How might travelers behave with privately-owned AVs?

By Michael Brenneis

In many ways, we can only speculate about a future with autonomous vehicles on the road. The effects on vehicle miles traveled are expected to be very different if AVs are privately owned versus shared. A recent post by Aaron Gordon on Jalopnick drew our attention to a still-relevant study, published in 2018, that focuses on the question of individual ownership. The study provided chauffeurs to 13 San Francisco Bay area participants for up to 60 hours over a 7-day period, and looked at the subjects’ behavior with, and without, the chauffeur-driven vehicle. The results point to a potential worst-case-scenario; a catastrophic increase in VMT that could occur with the introduction of privately-owned AVs.

The study followed the participants for three weeks: a chauffeur week sandwiched by normal weeks. The subjects included four millennials, four families (three with kids), and five retirees. The chauffeurs were professional drivers drawn from a service that drives clients’ own vehicles. While there was some variation in income level, age, gender, and household size, most of the primary participants had a college degree. The authors see the small sample size in this study as a beta test for a larger study.

In comparing the chauffeured week to the average of the pre- and post-chauffeured weeks, the researchers found that “VMT increased for 85 percent of the subjects (by amounts ranging from 4 percent to 341 percent), and the total VMT from the sample increased by 83 percent overall.” The lowered burden of driving, or possibly the novelty of having a chauffeur, led participants to make 58 percent more trips, take 91 percent additional longer trips (> 20 miles), and take 88 percent more trips in the evenings.

The subjects sent their chauffeured cars out on errands, to look for parking, or back home to wait. They allowed their friends to be chauffeured without them, and they sent their kids out without a parent. Driving without the primary participant accounted for 34 percent of the total increase in VMT—61 percent of that with only the chauffeur in the car. They took trips in the evenings when they might not normally, due to safety concerns. They took longer trips than they might have otherwise.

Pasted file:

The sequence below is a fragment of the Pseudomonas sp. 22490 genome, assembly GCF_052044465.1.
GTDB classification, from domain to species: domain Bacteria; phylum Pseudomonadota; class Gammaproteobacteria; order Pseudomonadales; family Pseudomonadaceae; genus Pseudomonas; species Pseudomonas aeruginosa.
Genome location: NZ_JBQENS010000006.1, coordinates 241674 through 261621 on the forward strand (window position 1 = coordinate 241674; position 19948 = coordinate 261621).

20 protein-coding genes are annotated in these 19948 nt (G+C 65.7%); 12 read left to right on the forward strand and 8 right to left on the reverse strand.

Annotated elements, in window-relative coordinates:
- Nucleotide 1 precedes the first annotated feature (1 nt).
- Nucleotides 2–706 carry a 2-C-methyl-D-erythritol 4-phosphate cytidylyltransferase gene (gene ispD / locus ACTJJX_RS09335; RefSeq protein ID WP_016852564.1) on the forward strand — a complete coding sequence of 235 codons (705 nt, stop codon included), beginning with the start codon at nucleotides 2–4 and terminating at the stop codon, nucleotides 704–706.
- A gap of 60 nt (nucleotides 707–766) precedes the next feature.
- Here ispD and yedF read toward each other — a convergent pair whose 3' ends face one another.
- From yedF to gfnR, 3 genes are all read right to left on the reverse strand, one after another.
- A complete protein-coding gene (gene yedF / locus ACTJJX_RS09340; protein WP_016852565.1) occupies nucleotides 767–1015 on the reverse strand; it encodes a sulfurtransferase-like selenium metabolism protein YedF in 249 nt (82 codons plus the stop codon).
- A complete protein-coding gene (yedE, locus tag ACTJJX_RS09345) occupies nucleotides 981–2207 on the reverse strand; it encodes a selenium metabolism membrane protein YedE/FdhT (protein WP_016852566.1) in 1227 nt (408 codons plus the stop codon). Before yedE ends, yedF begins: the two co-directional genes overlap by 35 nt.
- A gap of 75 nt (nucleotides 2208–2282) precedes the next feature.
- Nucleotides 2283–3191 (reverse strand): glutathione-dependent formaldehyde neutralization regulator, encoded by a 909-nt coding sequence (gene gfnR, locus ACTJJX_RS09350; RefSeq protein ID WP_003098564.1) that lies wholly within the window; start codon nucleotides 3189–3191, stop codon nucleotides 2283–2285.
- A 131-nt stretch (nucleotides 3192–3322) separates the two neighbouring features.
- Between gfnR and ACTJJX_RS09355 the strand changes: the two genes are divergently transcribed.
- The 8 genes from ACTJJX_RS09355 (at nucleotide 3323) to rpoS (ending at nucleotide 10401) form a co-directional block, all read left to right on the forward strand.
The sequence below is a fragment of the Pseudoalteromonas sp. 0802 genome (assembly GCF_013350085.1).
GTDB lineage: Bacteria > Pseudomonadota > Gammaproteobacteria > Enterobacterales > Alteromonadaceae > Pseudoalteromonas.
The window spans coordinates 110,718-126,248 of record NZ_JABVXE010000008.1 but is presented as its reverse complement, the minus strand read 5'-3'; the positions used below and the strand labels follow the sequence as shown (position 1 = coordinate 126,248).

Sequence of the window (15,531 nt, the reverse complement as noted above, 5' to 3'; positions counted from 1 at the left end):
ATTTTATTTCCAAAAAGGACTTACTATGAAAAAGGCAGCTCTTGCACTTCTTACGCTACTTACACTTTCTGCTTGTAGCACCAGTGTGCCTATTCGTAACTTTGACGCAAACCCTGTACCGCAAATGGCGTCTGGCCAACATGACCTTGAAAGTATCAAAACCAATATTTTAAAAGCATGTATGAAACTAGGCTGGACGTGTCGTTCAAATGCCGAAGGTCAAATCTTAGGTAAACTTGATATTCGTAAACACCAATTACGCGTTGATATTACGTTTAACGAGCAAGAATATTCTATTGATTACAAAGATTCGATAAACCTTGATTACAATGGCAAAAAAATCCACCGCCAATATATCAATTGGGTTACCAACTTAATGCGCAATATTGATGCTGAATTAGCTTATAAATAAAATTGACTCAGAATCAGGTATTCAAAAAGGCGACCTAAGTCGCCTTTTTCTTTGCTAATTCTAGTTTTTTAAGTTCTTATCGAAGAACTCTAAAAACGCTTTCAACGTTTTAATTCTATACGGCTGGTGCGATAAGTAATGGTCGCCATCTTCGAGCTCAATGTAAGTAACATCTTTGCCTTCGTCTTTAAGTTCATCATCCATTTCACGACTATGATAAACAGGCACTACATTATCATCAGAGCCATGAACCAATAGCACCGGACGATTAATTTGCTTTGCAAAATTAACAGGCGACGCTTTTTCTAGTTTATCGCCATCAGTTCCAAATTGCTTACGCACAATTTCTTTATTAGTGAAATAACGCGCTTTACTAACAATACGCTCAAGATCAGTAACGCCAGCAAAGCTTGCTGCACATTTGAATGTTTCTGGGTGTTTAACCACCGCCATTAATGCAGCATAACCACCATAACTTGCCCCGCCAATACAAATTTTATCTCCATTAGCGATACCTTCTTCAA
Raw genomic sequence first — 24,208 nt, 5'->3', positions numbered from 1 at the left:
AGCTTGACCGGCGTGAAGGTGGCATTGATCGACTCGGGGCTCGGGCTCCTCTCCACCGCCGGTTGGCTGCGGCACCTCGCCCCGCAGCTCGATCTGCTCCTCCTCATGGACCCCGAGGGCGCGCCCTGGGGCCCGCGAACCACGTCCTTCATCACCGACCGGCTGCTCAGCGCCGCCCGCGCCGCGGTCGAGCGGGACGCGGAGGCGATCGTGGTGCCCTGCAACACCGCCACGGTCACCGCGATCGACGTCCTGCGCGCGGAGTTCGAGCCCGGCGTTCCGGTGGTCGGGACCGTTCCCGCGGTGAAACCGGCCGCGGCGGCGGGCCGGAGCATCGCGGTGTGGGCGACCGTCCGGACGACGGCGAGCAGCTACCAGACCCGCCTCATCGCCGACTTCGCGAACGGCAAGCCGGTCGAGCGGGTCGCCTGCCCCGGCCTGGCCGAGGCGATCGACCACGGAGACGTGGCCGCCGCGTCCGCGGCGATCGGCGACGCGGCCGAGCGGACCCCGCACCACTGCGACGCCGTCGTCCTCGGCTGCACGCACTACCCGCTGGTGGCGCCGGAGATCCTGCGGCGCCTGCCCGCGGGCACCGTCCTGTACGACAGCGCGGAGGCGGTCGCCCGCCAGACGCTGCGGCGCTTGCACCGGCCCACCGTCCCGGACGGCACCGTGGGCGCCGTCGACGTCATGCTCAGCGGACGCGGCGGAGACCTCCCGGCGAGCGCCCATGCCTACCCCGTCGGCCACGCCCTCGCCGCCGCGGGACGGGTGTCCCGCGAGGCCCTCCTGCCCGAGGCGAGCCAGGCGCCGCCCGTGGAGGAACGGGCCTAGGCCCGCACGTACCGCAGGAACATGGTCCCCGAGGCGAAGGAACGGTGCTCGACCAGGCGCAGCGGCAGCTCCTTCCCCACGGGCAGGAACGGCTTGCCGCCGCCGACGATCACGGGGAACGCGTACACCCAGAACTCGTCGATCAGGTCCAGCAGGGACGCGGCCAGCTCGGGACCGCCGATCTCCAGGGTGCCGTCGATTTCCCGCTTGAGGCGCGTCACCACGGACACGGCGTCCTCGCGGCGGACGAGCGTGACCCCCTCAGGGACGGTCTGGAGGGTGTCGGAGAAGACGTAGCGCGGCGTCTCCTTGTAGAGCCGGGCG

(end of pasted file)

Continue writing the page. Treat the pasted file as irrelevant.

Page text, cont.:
Interestingly, average walking miles went up for the retirees and families, but down for the millennials, although with some variation among individuals in the age cohorts. The authors speculate that walking may have decreased for some because some walking trips were replaced by driving trips, or because there was no need to walk to and from a parked car. When walking went up, it may have been because participants were taking more car trips (with some inherent walking) and were more active overall.

The authors point to the novelty factor, the lack of spontaneity given the 60-hour limit, and the presence of another human in the car during driving, as reasons that chauffeured cars may be an imperfect proxy for fully-autonomous, privately-owned vehicles. Given the last two, however, an even greater increase in VMT seems plausible. As Aaron Gordon points out, this study also doesn’t address the possibility that AVs could perpetuate sprawl and allow people to live even farther from the places they need to go.